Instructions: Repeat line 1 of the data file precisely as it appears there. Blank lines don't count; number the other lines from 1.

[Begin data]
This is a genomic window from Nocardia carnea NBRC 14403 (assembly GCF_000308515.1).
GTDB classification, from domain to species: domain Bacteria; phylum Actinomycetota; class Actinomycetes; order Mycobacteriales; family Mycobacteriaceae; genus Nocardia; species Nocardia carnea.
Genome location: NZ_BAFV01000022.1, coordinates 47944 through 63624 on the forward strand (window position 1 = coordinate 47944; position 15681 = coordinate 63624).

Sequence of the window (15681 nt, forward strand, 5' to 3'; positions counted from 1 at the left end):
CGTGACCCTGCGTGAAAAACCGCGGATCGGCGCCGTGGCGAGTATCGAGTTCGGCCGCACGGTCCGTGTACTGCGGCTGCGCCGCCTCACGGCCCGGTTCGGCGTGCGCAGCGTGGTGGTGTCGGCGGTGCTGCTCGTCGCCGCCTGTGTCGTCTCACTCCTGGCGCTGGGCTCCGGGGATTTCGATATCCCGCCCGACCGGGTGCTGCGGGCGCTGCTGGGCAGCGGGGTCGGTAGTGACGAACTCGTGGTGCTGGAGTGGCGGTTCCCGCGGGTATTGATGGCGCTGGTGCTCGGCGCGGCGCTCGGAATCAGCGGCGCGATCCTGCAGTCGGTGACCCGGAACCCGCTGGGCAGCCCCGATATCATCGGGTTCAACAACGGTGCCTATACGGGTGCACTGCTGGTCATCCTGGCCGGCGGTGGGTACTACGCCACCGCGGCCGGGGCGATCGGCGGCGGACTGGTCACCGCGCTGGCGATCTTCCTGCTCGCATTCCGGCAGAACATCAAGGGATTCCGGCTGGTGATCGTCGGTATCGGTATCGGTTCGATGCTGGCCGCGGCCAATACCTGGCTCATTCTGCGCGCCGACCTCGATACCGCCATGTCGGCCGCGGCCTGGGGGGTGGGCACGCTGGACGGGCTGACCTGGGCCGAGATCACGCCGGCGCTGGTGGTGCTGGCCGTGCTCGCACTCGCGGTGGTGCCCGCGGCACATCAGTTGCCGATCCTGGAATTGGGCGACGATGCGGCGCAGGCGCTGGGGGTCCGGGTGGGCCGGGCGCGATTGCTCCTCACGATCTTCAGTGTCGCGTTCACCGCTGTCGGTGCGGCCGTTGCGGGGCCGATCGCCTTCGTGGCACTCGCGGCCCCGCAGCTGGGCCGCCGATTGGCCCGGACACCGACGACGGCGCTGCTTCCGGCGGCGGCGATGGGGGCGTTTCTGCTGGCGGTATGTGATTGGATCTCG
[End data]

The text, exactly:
This is a genomic window from Nocardia carnea NBRC 14403 (assembly GCF_000308515.1).